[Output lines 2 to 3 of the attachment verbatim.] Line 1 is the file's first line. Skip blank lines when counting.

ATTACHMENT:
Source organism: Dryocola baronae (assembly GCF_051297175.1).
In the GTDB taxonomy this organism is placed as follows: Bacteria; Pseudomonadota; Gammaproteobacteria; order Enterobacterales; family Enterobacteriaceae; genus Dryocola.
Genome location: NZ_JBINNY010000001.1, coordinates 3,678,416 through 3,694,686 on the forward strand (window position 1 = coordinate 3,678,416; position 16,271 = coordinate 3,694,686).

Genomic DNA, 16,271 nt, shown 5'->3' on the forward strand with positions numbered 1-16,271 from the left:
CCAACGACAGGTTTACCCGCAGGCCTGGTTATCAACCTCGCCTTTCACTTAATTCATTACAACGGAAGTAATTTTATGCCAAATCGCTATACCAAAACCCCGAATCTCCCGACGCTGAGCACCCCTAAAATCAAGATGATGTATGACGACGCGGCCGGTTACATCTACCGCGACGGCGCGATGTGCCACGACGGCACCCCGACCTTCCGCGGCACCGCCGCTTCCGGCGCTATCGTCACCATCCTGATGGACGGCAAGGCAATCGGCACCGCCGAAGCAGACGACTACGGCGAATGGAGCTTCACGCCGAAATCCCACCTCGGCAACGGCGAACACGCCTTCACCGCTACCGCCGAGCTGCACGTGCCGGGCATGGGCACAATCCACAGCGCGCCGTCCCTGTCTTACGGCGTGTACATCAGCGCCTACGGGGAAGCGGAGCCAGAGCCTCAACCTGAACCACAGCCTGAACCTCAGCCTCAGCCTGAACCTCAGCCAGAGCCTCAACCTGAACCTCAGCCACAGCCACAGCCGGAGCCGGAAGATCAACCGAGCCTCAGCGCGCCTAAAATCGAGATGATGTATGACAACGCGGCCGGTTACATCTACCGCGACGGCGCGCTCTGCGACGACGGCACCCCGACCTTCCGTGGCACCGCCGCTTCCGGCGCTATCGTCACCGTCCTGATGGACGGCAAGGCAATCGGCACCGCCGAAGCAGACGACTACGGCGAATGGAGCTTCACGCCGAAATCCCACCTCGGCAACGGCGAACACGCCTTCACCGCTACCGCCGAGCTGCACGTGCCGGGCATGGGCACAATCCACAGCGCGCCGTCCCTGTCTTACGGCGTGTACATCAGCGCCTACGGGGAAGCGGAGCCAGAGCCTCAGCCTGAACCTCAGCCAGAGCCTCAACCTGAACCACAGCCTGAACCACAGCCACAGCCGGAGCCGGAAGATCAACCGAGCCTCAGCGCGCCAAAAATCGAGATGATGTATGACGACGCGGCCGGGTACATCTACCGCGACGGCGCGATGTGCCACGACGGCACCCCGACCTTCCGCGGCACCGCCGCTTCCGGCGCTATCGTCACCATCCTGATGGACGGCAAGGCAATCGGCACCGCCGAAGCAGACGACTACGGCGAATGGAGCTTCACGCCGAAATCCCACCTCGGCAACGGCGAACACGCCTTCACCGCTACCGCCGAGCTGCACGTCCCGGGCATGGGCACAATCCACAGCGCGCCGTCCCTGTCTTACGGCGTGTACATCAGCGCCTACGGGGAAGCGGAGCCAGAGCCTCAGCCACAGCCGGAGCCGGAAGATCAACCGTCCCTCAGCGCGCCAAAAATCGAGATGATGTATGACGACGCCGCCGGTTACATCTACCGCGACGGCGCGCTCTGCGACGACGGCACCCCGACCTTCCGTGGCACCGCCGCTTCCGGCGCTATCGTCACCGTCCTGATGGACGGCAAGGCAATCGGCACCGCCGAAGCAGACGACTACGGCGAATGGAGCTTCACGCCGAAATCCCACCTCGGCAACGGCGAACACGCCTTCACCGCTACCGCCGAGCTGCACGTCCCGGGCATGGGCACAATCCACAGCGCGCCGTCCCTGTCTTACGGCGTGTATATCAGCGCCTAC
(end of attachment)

In the GTDB taxonomy this organism is placed as follows: Bacteria; Pseudomonadota; Gammaproteobacteria; order Enterobacterales; family Enterobacteriaceae; genus Dryocola.
Genome location: NZ_JBINNY010000001.1, coordinates 3,678,416 through 3,694,686 on the forward strand (window position 1 = coordinate 3,678,416; position 16,271 = coordinate 3,694,686).